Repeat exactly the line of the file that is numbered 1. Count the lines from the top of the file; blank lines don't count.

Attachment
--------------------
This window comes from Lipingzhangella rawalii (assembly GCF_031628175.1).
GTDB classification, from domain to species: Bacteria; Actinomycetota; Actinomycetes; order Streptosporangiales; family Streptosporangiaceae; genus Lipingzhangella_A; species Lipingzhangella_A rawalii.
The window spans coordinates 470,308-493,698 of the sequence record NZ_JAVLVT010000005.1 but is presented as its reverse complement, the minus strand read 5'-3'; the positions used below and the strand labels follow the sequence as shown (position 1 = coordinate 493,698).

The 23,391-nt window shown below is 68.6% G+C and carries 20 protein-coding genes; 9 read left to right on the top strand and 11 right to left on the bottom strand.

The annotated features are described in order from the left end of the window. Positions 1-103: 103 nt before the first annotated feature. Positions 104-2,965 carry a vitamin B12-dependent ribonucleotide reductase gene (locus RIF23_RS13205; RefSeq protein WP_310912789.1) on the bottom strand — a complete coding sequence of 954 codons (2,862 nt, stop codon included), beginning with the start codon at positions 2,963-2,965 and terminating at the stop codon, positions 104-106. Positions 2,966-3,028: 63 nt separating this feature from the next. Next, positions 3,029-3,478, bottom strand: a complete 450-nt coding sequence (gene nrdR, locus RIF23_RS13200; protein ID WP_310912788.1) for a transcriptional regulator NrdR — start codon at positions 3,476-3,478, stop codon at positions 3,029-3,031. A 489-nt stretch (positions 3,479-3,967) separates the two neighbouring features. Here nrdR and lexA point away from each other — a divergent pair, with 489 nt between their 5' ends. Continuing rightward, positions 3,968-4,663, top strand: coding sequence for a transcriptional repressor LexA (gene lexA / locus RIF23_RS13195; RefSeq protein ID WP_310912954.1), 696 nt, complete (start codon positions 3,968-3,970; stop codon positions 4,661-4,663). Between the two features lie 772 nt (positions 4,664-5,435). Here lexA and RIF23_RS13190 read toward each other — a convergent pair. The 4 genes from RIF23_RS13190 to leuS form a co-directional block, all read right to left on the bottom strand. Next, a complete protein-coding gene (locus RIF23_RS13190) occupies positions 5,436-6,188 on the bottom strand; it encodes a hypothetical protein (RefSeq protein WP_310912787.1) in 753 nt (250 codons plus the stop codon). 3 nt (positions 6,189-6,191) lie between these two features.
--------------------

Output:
This window comes from Lipingzhangella rawalii (assembly GCF_031628175.1).